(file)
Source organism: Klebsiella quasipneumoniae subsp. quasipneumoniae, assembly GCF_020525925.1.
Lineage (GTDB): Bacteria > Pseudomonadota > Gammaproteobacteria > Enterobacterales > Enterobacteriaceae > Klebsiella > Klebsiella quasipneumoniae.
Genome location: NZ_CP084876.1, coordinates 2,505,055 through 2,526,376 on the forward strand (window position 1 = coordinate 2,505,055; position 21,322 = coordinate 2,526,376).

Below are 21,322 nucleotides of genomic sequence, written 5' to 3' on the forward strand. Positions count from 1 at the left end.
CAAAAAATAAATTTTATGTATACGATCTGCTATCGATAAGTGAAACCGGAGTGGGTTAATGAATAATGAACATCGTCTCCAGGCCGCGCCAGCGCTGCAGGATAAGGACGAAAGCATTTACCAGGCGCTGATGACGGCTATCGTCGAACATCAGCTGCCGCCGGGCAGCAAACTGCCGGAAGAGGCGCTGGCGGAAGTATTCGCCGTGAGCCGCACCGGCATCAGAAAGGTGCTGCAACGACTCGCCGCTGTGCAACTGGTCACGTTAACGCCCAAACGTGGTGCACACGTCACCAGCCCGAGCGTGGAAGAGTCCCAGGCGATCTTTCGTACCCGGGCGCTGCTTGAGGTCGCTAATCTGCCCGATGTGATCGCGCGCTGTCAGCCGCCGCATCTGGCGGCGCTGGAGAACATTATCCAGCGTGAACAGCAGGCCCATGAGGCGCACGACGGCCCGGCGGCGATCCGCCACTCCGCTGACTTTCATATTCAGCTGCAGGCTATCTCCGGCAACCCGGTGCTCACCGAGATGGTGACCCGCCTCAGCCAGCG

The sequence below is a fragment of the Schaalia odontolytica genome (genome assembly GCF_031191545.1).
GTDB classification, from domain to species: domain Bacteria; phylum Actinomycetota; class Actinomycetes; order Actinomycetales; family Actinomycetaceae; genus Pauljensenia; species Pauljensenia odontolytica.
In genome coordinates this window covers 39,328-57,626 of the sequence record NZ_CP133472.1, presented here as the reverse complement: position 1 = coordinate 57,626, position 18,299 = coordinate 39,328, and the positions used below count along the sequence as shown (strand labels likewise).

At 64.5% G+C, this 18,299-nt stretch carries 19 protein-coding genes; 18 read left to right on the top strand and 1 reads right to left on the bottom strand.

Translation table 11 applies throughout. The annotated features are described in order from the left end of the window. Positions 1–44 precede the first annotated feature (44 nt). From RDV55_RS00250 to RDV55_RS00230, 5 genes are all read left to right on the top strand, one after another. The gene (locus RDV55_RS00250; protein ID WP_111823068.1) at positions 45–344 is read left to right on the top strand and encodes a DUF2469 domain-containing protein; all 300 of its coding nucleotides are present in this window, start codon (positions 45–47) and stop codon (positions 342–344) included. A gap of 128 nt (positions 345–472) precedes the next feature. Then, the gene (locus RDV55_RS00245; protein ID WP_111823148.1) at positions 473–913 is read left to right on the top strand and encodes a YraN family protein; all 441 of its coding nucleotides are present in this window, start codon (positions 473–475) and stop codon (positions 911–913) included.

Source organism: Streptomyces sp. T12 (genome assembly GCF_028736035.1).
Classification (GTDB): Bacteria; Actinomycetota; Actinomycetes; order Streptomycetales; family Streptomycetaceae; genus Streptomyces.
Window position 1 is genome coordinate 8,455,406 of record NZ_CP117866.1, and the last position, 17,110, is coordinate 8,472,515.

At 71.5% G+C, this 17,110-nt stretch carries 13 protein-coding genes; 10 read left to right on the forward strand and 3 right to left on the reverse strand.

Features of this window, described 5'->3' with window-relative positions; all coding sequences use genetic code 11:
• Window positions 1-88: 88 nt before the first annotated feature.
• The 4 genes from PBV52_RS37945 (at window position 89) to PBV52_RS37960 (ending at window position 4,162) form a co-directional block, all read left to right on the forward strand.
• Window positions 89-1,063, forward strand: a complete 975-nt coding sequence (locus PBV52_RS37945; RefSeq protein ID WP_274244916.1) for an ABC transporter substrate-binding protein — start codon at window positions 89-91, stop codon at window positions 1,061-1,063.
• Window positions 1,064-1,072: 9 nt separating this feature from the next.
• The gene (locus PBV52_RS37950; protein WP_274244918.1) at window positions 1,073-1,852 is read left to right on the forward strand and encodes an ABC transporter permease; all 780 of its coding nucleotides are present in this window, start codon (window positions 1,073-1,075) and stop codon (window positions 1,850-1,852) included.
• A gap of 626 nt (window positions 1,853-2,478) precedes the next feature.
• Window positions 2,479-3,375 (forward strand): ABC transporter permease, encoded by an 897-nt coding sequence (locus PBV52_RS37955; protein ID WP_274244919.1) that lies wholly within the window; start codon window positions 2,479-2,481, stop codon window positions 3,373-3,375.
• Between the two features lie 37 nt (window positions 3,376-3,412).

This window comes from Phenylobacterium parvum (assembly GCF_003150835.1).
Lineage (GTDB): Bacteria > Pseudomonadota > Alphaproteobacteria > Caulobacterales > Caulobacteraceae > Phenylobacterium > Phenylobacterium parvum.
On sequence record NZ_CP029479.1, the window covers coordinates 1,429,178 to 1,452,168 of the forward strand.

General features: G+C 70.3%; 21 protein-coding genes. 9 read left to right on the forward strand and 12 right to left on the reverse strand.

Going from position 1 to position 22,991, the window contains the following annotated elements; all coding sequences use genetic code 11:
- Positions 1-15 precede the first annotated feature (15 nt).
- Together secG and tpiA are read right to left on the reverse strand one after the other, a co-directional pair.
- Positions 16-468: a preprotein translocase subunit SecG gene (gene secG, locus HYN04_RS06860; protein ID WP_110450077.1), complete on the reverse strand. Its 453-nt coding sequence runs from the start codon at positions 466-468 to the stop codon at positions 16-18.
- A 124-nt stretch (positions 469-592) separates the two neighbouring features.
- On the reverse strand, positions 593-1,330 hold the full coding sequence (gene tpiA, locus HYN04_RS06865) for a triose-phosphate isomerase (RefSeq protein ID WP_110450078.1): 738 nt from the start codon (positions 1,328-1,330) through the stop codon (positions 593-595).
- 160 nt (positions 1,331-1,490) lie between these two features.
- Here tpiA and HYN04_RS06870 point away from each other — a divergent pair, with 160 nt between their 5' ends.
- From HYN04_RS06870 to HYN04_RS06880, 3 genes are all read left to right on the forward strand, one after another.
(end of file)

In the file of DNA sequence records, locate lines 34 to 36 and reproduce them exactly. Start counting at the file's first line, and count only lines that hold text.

- 160 nt (positions 1,331-1,490) lie between these two features.
- Here tpiA and HYN04_RS06870 point away from each other — a divergent pair, with 160 nt between their 5' ends.
- From HYN04_RS06870 to HYN04_RS06880, 3 genes are all read left to right on the forward strand, one after another.